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Old 8th December 2011, 12:14 PM   #131
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Quote:
Originally Posted by danielwritesbac View Post
I can probably listen and guess from there
Guessing is the least efficient method. It is not likely that you guess the right values. Don’t be fooled by people who claim to have found by guessing and listening that certain snubber values in a power supply lead to a better sounding amp. That is only marketing.

Quote:
Originally Posted by danielwritesbac View Post
whereby average cooler is better stability.
An amplifier can be unconditionally stable, conditionally stable or unstable. There are no intermediate states, like 58 % stable is better than 59 % stable. You want either an unconditionally stable amp or an amp that is conditionally stable as long as it is used appropriately. Increased heat dissipation may indicate oscillation, but the opposite is not a reliable proof of the absence of oscillation.

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Originally Posted by danielwritesbac View Post
The project is indefinitely held up over sound field size (low resistor values) versus a favorable tone (high resistor values), because the two necessary features seem to be mutually exclusive when you try to do it with resistor values alone.
The range from about 15 kHz upward is responsible for this impression. Increasing the volume of that frequency range provides more “air” i.e. appears to create a bigger sound-field, while decreasing that range makes the sound more pleasant.
By increasing the gain, you create a lower frequency roll-off, and by that affect exactly the frequency range above 15 kHz. So, yes, they are mutually exclusive and you can only choose the compromise that suits you best. If you plan on making that a group project, you should however consider that those differences may be much smaller than the ones from one speaker to another. You will need to find the right compromise for different speakers, not only for yours.

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Originally Posted by danielwritesbac View Post
One odd thing is the DC performance,
What is DC performance?

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Originally Posted by danielwritesbac View Post
which is always going to be better with a 10k input load than 100k input load. However, the 10k+feedback shunt+stopper constitutes resistor comp. For example 10k input load, 475R stopper, 1k feedback shunt = 11.47k resistor compensation.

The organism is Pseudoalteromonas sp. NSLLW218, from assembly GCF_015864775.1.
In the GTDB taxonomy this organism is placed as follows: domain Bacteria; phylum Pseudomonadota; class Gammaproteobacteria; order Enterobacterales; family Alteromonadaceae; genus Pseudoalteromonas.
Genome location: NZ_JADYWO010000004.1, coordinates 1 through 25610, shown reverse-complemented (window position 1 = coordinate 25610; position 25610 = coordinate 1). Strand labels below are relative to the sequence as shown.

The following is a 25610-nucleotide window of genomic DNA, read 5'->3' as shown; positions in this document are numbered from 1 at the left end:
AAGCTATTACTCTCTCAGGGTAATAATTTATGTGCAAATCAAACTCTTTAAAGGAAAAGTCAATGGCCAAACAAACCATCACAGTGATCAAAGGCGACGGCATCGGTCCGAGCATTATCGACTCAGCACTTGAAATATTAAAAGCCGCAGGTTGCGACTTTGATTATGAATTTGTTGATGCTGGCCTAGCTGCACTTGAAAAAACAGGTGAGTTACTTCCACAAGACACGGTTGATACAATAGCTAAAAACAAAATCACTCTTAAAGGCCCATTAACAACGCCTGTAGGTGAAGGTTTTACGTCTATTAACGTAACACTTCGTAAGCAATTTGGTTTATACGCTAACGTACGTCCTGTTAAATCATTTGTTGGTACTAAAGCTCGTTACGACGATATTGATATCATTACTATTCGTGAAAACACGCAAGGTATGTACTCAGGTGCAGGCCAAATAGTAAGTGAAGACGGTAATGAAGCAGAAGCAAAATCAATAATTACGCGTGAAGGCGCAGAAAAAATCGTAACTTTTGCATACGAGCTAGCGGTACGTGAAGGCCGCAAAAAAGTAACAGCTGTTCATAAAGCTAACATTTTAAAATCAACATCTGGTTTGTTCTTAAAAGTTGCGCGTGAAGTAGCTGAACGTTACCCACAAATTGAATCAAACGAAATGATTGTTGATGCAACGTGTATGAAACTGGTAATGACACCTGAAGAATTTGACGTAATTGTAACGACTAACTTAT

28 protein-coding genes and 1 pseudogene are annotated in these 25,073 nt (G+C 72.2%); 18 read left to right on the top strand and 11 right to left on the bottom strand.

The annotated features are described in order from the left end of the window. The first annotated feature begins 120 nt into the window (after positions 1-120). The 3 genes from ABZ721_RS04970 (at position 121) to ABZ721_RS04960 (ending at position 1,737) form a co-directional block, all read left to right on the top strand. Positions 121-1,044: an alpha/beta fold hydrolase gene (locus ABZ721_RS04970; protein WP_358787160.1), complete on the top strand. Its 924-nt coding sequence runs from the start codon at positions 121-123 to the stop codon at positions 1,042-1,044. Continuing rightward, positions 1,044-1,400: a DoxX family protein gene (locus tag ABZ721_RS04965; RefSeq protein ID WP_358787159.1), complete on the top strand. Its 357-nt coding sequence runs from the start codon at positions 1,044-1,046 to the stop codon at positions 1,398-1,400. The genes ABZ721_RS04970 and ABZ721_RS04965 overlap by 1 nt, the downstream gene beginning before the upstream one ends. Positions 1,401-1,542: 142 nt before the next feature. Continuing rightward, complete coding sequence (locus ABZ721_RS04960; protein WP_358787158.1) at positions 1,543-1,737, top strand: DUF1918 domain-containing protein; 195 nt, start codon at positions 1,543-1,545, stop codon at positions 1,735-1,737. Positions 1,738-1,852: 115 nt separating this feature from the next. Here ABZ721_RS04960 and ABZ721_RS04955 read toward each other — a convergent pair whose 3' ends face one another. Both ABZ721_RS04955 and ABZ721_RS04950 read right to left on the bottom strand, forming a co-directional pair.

I assume that resistor compensation is supposed to mean that both inputs see the same impedance to ground. From a DC point of view the amp cannot see what you call the feedback shunt resistor, because it is in series with a capacitor which blocks the path for DC. The inverting input sees ground through the feedback resistor + load. The non-inverting input sees ground through the input resistor + stopper resistor. A stopper resistor is not necessary for the LM1875. If you want the same DC impedance, you choose the input resistor and the feedback resistor to be of the same value.

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Originally Posted by danielwritesbac View Post
Instead of my gain comp, your cap comp could give a similar performance and probably better performance. Did I guess right?
The cap is primarily there for stability. It can be abused to shape the HF roll-off for a low gain to make it similar to the natural HF roll-off with high gain. Alternatively you could use a corresponding HF filter at the amp input.

Quote:
Originally Posted by danielwritesbac View Post
I'm not skilled in math, but for me, examples can usually explain the figures. My grip on the topic is still infirm, but am possibility beginning to understand.
Here is a picture.

Click the image to open in full size.
An amplifier with a phase turn of 135° or more at unity gain is considered unstable. Less than 135° are considered stable. Conditionally stable means that e.g. a high capacitance at the output can increase the phase turn of an amp so that it becomes unstable, although it is stable on the condition that the load is resistive.

The upper graph shows an amp compensated with 22 pF in parallel to the feedback resistor and 220 pF between the input legs. The -3 dB point is around 120 kHz and consequently the amp is 0,1 dB down at 20 kHz. Phase at unity gain (frequency where the gain crosses 0 dB, here about 2,4 MHz) is around -118°. The amplifier is stable and has a margin of 17° to deal with capacitive loads.

The lower graph shows the same amp uncompensated. The -3 dB point is around 400 kHz. The amp is down only 0,01 dB at 20 kHz, but at unity gain (around 7,4 MHz) you see that the phase turn is -141 ° which means this amp is not stable and very likely to oscillate.

So if your amp oscillates those capacitors can cure that at the price of earlier HF roll-off and as usual, the bigger the capacitor, the lower is the roll-off frequency.
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Old 8th December 2011, 02:14 PM   #132
AndrewT is offline AndrewT  Scotland
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Well explained Pacific.